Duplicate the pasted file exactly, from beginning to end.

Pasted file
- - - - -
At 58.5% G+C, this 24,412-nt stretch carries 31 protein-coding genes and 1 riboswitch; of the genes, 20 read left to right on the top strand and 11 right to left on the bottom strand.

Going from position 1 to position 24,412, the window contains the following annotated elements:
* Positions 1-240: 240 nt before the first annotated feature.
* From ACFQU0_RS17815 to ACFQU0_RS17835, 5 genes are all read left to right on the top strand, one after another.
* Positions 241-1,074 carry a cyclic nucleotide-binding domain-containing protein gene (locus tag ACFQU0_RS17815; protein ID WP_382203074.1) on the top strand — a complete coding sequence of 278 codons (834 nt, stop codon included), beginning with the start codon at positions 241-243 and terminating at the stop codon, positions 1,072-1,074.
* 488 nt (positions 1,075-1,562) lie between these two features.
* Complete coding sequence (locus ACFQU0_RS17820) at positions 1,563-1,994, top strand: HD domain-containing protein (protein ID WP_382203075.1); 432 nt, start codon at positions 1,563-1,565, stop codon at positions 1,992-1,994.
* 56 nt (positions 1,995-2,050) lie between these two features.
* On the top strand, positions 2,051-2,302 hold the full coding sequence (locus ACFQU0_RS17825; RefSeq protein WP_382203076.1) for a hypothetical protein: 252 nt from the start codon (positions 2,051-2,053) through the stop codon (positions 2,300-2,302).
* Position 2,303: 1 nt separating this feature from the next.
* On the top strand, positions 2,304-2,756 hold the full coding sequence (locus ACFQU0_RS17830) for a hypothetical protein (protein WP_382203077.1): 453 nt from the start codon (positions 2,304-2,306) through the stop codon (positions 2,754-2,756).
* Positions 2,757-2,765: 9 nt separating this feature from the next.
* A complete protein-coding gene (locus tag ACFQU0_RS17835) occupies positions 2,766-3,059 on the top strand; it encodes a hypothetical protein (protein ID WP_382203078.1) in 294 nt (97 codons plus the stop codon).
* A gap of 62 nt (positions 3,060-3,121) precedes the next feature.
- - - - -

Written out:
At 58.5% G+C, this 24,412-nt stretch carries 31 protein-coding genes and 1 riboswitch; of the genes, 20 read left to right on the top strand and 11 right to left on the bottom strand.

Going from position 1 to position 24,412, the window contains the following annotated elements:
* Positions 1-240: 240 nt before the first annotated feature.
* From ACFQU0_RS17815 to ACFQU0_RS17835, 5 genes are all read left to right on the top strand, one after another.
* Positions 241-1,074 carry a cyclic nucleotide-binding domain-containing protein gene (locus tag ACFQU0_RS17815; protein ID WP_382203074.1) on the top strand — a complete coding sequence of 278 codons (834 nt, stop codon included), beginning with the start codon at positions 241-243 and terminating at the stop codon, positions 1,072-1,074.
* 488 nt (positions 1,075-1,562) lie between these two features.
* Complete coding sequence (locus ACFQU0_RS17820) at positions 1,563-1,994, top strand: HD domain-containing protein (protein ID WP_382203075.1); 432 nt, start codon at positions 1,563-1,565, stop codon at positions 1,992-1,994.
* 56 nt (positions 1,995-2,050) lie between these two features.
* On the top strand, positions 2,051-2,302 hold the full coding sequence (locus ACFQU0_RS17825; RefSeq protein WP_382203076.1) for a hypothetical protein: 252 nt from the start codon (positions 2,051-2,053) through the stop codon (positions 2,300-2,302).
* Position 2,303: 1 nt separating this feature from the next.
* On the top strand, positions 2,304-2,756 hold the full coding sequence (locus ACFQU0_RS17830) for a hypothetical protein (protein WP_382203077.1): 453 nt from the start codon (positions 2,304-2,306) through the stop codon (positions 2,754-2,756).
* Positions 2,757-2,765: 9 nt separating this feature from the next.
* A complete protein-coding gene (locus tag ACFQU0_RS17835) occupies positions 2,766-3,059 on the top strand; it encodes a hypothetical protein (protein ID WP_382203078.1) in 294 nt (97 codons plus the stop codon).
* A gap of 62 nt (positions 3,060-3,121) precedes the next feature.